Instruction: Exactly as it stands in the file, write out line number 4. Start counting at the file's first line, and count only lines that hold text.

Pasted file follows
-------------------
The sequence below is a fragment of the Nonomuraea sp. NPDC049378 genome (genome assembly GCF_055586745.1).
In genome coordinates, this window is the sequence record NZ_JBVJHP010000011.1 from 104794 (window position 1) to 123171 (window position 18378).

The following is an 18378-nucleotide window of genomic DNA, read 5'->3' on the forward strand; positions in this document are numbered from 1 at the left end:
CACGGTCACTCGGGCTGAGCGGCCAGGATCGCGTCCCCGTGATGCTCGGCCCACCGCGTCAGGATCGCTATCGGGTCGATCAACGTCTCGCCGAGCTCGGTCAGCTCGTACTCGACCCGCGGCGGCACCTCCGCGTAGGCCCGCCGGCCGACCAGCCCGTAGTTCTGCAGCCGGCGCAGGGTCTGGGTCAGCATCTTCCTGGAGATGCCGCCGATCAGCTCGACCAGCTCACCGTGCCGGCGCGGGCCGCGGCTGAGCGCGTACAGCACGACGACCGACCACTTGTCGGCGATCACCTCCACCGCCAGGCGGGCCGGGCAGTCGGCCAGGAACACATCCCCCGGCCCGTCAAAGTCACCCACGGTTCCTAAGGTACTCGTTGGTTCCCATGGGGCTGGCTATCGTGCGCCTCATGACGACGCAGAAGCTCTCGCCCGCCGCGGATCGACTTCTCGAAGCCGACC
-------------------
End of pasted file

CACGGTCACTCGGGCTGAGCGGCCAGGATCGCGTCCCCGTGATGCTCGGCCCACCGCGTCAGGATCGCTATCGGGTCGATCAACGTCTCGCCGAGCTCGGTCAGCTCGTACTCGACCCGCGGCGGCACCTCCGCGTAGGCCCGCCGGCCGACCAGCCCGTAGTTCTGCAGCCGGCGCAGGGTCTGGGTCAGCATCTTCCTGGAGATGCCGCCGATCAGCTCGACCAGCTCACCGTGCCGGCGCGGGCCGCGGCTGAGCGCGTACAGCACGACGACCGACCACTTGTCGGCGATCACCTCCACCGCCAGGCGGGCCGGGCAGTCGGCCAGGAACACATCCCCCGGCCCGTCAAAGTCACCCACGGTTCCTAAGGTACTCGTTGGTTCCCATGGGGCTGGCTATCGTGCGCCTCATGACGACGCAGAAGCTCTCGCCCGCCGCGGATCGACTTCTCGAAGCCGACC